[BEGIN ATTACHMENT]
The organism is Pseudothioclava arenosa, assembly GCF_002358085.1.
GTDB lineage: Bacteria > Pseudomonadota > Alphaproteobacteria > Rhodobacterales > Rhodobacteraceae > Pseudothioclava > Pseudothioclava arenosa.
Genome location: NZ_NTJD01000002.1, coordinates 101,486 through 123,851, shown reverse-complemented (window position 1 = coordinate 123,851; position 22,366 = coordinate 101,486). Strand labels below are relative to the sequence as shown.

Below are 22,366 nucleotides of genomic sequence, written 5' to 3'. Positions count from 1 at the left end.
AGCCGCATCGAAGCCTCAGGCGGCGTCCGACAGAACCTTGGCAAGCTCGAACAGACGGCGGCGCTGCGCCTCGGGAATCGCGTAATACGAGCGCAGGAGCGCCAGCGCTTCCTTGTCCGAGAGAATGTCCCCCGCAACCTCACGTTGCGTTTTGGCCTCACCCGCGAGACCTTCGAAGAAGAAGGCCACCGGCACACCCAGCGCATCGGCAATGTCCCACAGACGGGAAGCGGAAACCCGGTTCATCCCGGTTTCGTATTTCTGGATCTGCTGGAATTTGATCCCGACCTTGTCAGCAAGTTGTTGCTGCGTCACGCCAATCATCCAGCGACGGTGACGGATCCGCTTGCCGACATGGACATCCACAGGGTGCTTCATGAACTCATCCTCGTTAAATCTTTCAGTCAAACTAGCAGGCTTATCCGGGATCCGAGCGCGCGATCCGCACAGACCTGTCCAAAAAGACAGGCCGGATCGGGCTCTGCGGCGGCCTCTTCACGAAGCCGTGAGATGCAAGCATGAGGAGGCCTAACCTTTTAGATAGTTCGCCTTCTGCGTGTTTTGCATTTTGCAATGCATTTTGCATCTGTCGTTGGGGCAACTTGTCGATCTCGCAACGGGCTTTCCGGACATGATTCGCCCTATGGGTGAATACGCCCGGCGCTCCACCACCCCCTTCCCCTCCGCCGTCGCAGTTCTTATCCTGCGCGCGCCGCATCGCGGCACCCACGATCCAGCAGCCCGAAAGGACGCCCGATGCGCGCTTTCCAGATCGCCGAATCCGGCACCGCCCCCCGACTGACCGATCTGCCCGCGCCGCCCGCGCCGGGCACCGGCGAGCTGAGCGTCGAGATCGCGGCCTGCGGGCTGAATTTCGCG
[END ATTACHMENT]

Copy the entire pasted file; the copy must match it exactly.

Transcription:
The organism is Pseudothioclava arenosa, assembly GCF_002358085.1.
GTDB lineage: Bacteria > Pseudomonadota > Alphaproteobacteria > Rhodobacterales > Rhodobacteraceae > Pseudothioclava > Pseudothioclava arenosa.
Genome location: NZ_NTJD01000002.1, coordinates 101,486 through 123,851, shown reverse-complemented (window position 1 = coordinate 123,851; position 22,366 = coordinate 101,486). Strand labels below are relative to the sequence as shown.

Below are 22,366 nucleotides of genomic sequence, written 5' to 3'. Positions count from 1 at the left end.
AGCCGCATCGAAGCCTCAGGCGGCGTCCGACAGAACCTTGGCAAGCTCGAACAGACGGCGGCGCTGCGCCTCGGGAATCGCGTAATACGAGCGCAGGAGCGCCAGCGCTTCCTTGTCCGAGAGAATGTCCCCCGCAACCTCACGTTGCGTTTTGGCCTCACCCGCGAGACCTTCGAAGAAGAAGGCCACCGGCACACCCAGCGCATCGGCAATGTCCCACAGACGGGAAGCGGAAACCCGGTTCATCCCGGTTTCGTATTTCTGGATCTGCTGGAATTTGATCCCGACCTTGTCAGCAAGTTGTTGCTGCGTCACGCCAATCATCCAGCGACGGTGACGGATCCGCTTGCCGACATGGACATCCACAGGGTGCTTCATGAACTCATCCTCGTTAAATCTTTCAGTCAAACTAGCAGGCTTATCCGGGATCCGAGCGCGCGATCCGCACAGACCTGTCCAAAAAGACAGGCCGGATCGGGCTCTGCGGCGGCCTCTTCACGAAGCCGTGAGATGCAAGCATGAGGAGGCCTAACCTTTTAGATAGTTCGCCTTCTGCGTGTTTTGCATTTTGCAATGCATTTTGCATCTGTCGTTGGGGCAACTTGTCGATCTCGCAACGGGCTTTCCGGACATGATTCGCCCTATGGGTGAATACGCCCGGCGCTCCACCACCCCCTTCCCCTCCGCCGTCGCAGTTCTTATCCTGCGCGCGCCGCATCGCGGCACCCACGATCCAGCAGCCCGAAAGGACGCCCGATGCGCGCTTTCCAGATCGCCGAATCCGGCACCGCCCCCCGACTGACCGATCTGCCCGCGCCGCCCGCGCCGGGCACCGGCGAGCTGAGCGTCGAGATCGCGGCCTGCGGGCTGAATTTCGCG